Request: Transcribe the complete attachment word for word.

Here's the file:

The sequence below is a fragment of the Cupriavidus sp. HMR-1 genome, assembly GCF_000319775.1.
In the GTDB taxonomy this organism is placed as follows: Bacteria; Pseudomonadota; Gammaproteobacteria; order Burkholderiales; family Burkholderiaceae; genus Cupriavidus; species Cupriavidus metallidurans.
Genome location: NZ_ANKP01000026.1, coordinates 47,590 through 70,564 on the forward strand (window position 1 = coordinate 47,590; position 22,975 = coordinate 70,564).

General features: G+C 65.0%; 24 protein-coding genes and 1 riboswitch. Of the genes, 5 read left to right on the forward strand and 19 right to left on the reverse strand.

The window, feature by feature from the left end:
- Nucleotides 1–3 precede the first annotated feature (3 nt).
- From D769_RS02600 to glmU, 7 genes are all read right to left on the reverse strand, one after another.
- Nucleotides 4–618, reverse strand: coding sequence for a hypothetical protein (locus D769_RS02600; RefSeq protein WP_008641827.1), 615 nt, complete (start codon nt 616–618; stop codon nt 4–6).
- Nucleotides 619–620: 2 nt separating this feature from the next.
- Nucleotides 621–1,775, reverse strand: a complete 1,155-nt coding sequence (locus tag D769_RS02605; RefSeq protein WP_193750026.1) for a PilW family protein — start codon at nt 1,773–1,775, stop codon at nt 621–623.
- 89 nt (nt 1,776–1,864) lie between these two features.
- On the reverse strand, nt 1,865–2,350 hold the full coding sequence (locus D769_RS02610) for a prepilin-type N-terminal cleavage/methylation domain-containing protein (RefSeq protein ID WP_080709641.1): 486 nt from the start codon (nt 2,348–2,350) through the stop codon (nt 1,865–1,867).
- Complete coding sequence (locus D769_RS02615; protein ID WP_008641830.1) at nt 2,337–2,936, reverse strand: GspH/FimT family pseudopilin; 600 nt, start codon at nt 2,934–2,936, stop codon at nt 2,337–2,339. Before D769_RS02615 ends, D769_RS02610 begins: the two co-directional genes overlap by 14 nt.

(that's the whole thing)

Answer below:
The sequence below is a fragment of the Cupriavidus sp. HMR-1 genome, assembly GCF_000319775.1.
In the GTDB taxonomy this organism is placed as follows: Bacteria; Pseudomonadota; Gammaproteobacteria; order Burkholderiales; family Burkholderiaceae; genus Cupriavidus; species Cupriavidus metallidurans.
Genome location: NZ_ANKP01000026.1, coordinates 47,590 through 70,564 on the forward strand (window position 1 = coordinate 47,590; position 22,975 = coordinate 70,564).

General features: G+C 65.0%; 24 protein-coding genes and 1 riboswitch. Of the genes, 5 read left to right on the forward strand and 19 right to left on the reverse strand.

The window, feature by feature from the left end:
- Nucleotides 1–3 precede the first annotated feature (3 nt).
- From D769_RS02600 to glmU, 7 genes are all read right to left on the reverse strand, one after another.
- Nucleotides 4–618, reverse strand: coding sequence for a hypothetical protein (locus D769_RS02600; RefSeq protein WP_008641827.1), 615 nt, complete (start codon nt 616–618; stop codon nt 4–6).
- Nucleotides 619–620: 2 nt separating this feature from the next.
- Nucleotides 621–1,775, reverse strand: a complete 1,155-nt coding sequence (locus tag D769_RS02605; RefSeq protein WP_193750026.1) for a PilW family protein — start codon at nt 1,773–1,775, stop codon at nt 621–623.
- 89 nt (nt 1,776–1,864) lie between these two features.
- On the reverse strand, nt 1,865–2,350 hold the full coding sequence (locus D769_RS02610) for a prepilin-type N-terminal cleavage/methylation domain-containing protein (RefSeq protein ID WP_080709641.1): 486 nt from the start codon (nt 2,348–2,350) through the stop codon (nt 1,865–1,867).
- Complete coding sequence (locus D769_RS02615; protein ID WP_008641830.1) at nt 2,337–2,936, reverse strand: GspH/FimT family pseudopilin; 600 nt, start codon at nt 2,934–2,936, stop codon at nt 2,337–2,339. Before D769_RS02615 ends, D769_RS02610 begins: the two co-directional genes overlap by 14 nt.